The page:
I hand the balding man my passport. My boyfriend follows suit, a small shake detectable in his hand as he lets it go. My eyes widen. You are white, Ryan, why the fuck are you nervous? You don’t get to be nervous going through customs! The man glances up from my passport and gives me a raised eyebrow. I’m sweating between my boobs and I just know it’s collecting in the band like a goddamn sweat hammock. I started to wonder what it was about doing absolutely nothing wrong, that made you want to prove you were doing absolutely nothing wrong.
“Reason for traveling?”
He’s directing this question at Ryan even though his blue eyes are examining my hijab with the same keen eye of the drunk girls in clubs who tell me that I, “actually look, surprisingly, like, kind of cute?” I look over at Ryan. He’s now shaking like we’re part of an underground sex toy operation and the vibrators he’s trying to smuggle into London all turned on at once. This anxious son of a bitch. He’s nervous for me! I want to explain to the agent. He’s worried my hijab will make navigating the airport difficult for me, which would be cute if it was my hijab that was the problem and not the people judging me for it.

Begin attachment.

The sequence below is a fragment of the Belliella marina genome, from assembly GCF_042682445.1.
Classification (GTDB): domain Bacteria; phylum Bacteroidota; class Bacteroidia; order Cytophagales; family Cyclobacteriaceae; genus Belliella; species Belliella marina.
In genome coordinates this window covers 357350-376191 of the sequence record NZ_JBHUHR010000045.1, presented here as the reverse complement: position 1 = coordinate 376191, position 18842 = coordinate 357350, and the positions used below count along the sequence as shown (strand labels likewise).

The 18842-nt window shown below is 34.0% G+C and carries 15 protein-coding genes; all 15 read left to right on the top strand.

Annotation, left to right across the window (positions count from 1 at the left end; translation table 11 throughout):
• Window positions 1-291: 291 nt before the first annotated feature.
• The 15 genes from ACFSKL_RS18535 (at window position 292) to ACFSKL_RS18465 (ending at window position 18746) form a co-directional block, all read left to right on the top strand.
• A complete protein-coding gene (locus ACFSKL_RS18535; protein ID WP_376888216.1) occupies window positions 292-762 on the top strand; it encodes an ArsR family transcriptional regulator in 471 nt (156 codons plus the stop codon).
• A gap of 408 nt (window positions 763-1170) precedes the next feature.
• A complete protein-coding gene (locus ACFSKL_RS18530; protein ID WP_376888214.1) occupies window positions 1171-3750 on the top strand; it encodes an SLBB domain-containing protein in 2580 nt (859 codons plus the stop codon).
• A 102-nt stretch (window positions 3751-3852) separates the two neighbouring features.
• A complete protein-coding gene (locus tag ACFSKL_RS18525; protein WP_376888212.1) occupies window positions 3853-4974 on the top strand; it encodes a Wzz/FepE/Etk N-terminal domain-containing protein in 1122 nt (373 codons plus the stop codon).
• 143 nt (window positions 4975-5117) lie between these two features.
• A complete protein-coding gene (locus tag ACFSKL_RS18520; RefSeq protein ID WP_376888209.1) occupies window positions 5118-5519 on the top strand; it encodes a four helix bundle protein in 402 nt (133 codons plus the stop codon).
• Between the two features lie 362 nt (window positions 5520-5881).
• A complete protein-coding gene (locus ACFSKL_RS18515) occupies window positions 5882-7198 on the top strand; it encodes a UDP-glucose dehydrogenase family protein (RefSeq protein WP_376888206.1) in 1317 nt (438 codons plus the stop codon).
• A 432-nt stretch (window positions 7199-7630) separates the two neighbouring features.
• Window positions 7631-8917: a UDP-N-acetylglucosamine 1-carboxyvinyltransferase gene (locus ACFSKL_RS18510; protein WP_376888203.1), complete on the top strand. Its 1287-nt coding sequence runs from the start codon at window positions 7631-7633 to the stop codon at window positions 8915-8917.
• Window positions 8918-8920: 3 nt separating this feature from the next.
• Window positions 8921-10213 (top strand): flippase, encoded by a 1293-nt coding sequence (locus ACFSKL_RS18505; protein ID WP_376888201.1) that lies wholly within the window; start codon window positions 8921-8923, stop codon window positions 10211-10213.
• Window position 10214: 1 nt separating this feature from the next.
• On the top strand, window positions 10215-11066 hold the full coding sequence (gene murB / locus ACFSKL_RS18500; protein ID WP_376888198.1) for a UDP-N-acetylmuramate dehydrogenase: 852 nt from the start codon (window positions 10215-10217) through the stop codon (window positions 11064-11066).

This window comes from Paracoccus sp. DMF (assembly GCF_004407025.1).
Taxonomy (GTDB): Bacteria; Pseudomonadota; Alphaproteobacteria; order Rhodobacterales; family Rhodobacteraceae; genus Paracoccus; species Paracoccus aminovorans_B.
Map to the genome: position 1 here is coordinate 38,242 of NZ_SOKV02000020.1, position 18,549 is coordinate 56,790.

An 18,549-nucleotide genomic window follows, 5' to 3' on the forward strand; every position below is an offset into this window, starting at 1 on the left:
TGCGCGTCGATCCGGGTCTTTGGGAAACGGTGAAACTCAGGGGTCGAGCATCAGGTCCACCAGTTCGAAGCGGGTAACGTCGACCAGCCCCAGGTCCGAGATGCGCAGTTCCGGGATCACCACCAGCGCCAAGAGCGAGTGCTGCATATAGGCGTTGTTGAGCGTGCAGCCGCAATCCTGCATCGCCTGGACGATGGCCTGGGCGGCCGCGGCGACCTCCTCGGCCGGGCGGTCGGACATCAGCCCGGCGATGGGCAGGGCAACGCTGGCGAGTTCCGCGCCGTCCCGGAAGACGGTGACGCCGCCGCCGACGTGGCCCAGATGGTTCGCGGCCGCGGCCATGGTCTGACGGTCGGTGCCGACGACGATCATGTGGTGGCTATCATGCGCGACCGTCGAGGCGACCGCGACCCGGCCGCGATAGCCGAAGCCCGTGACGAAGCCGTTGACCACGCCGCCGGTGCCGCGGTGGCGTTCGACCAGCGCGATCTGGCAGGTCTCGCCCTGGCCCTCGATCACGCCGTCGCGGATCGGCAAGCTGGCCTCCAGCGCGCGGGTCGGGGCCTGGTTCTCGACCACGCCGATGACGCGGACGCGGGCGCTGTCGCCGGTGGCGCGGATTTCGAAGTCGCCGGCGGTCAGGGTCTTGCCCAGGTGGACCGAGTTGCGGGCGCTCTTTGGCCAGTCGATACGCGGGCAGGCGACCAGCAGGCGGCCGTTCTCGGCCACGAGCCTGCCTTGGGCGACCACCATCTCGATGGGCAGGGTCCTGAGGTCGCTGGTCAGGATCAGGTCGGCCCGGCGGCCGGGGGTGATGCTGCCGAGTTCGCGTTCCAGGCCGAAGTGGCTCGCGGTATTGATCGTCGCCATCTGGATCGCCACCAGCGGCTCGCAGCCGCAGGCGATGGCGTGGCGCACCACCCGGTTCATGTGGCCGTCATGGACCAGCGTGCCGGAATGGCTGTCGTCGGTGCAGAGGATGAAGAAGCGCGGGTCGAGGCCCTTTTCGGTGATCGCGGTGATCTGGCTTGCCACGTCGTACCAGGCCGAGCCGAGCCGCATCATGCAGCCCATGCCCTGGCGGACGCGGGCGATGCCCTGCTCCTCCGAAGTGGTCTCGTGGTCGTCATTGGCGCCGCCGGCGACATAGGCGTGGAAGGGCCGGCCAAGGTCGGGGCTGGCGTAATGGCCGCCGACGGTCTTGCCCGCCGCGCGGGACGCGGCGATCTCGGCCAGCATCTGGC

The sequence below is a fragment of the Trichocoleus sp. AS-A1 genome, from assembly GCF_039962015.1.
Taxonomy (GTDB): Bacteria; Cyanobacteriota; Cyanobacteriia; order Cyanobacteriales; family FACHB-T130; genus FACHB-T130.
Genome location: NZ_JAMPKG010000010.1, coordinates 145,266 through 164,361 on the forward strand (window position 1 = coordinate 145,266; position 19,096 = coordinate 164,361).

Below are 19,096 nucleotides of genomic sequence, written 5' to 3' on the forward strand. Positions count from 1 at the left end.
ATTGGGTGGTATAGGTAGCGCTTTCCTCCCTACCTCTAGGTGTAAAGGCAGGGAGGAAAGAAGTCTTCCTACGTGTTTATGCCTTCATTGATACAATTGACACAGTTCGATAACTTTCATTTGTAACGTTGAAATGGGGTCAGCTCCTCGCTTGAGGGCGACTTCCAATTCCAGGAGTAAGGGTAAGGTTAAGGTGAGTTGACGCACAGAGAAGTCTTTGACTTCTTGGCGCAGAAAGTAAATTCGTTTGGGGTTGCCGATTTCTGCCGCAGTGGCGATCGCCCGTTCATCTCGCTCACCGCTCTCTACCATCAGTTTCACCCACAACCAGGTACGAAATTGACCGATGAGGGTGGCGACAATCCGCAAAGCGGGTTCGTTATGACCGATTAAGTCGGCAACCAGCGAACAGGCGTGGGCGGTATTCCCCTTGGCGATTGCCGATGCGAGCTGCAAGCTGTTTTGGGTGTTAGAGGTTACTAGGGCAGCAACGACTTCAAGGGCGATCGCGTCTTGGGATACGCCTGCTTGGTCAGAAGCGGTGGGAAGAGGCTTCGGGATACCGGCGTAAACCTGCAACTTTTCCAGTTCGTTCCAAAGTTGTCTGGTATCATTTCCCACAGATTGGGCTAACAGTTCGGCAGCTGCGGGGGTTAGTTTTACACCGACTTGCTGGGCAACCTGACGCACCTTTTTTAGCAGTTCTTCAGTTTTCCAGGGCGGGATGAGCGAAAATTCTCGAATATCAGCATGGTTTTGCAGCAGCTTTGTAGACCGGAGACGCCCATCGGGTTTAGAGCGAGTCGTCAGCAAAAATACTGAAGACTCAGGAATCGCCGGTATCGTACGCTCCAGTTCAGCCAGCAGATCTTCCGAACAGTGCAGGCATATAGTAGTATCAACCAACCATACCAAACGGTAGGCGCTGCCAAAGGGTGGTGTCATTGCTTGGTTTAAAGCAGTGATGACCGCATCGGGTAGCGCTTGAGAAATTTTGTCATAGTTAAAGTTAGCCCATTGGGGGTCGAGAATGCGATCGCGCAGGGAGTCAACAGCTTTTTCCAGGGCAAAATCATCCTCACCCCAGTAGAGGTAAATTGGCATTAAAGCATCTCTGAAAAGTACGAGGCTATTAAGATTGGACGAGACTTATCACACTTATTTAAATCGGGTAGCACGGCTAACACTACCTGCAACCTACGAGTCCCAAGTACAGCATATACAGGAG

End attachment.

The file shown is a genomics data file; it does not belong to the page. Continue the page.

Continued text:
“We’re, um. We, uh,” Ryan clears his throat loudly. A piece of my soul departs. “We’re visiting family,” he finishes weakly. I nod. Way to stick that landing, son.
“For how long?”
“Two weeks,” I interject. “We’re staying with my parents in Kensal Rise.”
The agent gives a slow nod. Suddenly he’s stamping both of our passports with the agility and forcefulness that comes with spending eight hours a day knowing you can deny someone entry to an entire country. He hands them to us. Ryan looks proud of himself for managing not to faint. I sigh.
Ryan hugs me tightly once we’re past the customs booth. “I don’t know how you do that so often,” he says. I forget to respond, already thinking about the long tube ride before I can shower.